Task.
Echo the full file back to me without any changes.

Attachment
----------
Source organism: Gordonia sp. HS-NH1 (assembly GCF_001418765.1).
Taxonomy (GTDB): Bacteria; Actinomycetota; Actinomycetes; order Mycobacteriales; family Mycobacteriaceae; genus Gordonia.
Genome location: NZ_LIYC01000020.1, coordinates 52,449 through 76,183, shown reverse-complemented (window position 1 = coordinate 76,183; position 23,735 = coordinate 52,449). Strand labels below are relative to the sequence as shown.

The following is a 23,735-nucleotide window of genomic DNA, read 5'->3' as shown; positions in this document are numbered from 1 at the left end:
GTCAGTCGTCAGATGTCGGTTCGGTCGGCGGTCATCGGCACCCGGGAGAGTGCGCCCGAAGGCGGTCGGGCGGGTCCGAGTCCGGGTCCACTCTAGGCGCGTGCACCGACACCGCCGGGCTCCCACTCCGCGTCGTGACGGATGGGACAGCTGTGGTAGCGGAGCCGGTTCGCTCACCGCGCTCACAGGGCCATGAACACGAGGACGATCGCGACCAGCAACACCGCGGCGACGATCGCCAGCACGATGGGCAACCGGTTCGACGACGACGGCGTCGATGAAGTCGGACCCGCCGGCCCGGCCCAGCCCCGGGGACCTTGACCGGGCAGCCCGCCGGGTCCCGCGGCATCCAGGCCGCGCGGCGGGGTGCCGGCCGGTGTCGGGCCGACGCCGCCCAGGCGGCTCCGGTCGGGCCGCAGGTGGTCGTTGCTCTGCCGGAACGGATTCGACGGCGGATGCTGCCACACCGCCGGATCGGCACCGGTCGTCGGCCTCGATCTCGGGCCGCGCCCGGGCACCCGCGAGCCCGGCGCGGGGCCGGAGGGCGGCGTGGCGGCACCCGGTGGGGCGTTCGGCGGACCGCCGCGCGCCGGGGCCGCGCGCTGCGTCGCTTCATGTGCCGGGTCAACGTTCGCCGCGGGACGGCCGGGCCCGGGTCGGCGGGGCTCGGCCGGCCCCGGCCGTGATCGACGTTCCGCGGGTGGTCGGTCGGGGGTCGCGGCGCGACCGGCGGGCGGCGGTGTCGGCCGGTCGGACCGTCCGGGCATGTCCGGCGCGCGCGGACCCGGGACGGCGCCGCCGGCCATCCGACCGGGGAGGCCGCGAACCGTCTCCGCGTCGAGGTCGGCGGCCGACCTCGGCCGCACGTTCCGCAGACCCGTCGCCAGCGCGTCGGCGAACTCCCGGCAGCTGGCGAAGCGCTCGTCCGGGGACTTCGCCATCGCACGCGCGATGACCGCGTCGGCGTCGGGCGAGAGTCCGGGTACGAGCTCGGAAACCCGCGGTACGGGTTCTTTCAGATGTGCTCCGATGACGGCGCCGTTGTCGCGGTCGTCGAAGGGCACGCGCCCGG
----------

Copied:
Source organism: Gordonia sp. HS-NH1 (assembly GCF_001418765.1).
Taxonomy (GTDB): Bacteria; Actinomycetota; Actinomycetes; order Mycobacteriales; family Mycobacteriaceae; genus Gordonia.
Genome location: NZ_LIYC01000020.1, coordinates 52,449 through 76,183, shown reverse-complemented (window position 1 = coordinate 76,183; position 23,735 = coordinate 52,449). Strand labels below are relative to the sequence as shown.

The following is a 23,735-nucleotide window of genomic DNA, read 5'->3' as shown; positions in this document are numbered from 1 at the left end:
GTCAGTCGTCAGATGTCGGTTCGGTCGGCGGTCATCGGCACCCGGGAGAGTGCGCCCGAAGGCGGTCGGGCGGGTCCGAGTCCGGGTCCACTCTAGGCGCGTGCACCGACACCGCCGGGCTCCCACTCCGCGTCGTGACGGATGGGACAGCTGTGGTAGCGGAGCCGGTTCGCTCACCGCGCTCACAGGGCCATGAACACGAGGACGATCGCGACCAGCAACACCGCGGCGACGATCGCCAGCACGATGGGCAACCGGTTCGACGACGACGGCGTCGATGAAGTCGGACCCGCCGGCCCGGCCCAGCCCCGGGGACCTTGACCGGGCAGCCCGCCGGGTCCCGCGGCATCCAGGCCGCGCGGCGGGGTGCCGGCCGGTGTCGGGCCGACGCCGCCCAGGCGGCTCCGGTCGGGCCGCAGGTGGTCGTTGCTCTGCCGGAACGGATTCGACGGCGGATGCTGCCACACCGCCGGATCGGCACCGGTCGTCGGCCTCGATCTCGGGCCGCGCCCGGGCACCCGCGAGCCCGGCGCGGGGCCGGAGGGCGGCGTGGCGGCACCCGGTGGGGCGTTCGGCGGACCGCCGCGCGCCGGGGCCGCGCGCTGCGTCGCTTCATGTGCCGGGTCAACGTTCGCCGCGGGACGGCCGGGCCCGGGTCGGCGGGGCTCGGCCGGCCCCGGCCGTGATCGACGTTCCGCGGGTGGTCGGTCGGGGGTCGCGGCGCGACCGGCGGGCGGCGGTGTCGGCCGGTCGGACCGTCCGGGCATGTCCGGCGCGCGCGGACCCGGGACGGCGCCGCCGGCCATCCGACCGGGGAGGCCGCGAACCGTCTCCGCGTCGAGGTCGGCGGCCGACCTCGGCCGCACGTTCCGCAGACCCGTCGCCAGCGCGTCGGCGAACTCCCGGCAGCTGGCGAAGCGCTCGTCCGGGGACTTCGCCATCGCACGCGCGATGACCGCGTCGGCGTCGGGCGAGAGTCCGGGTACGAGCTCGGAAACCCGCGGTACGGGTTCTTTCAGATGTGCTCCGATGACGGCGCCGTTGTCGCGGTCGTCGAAGGGCACGCGCCCGG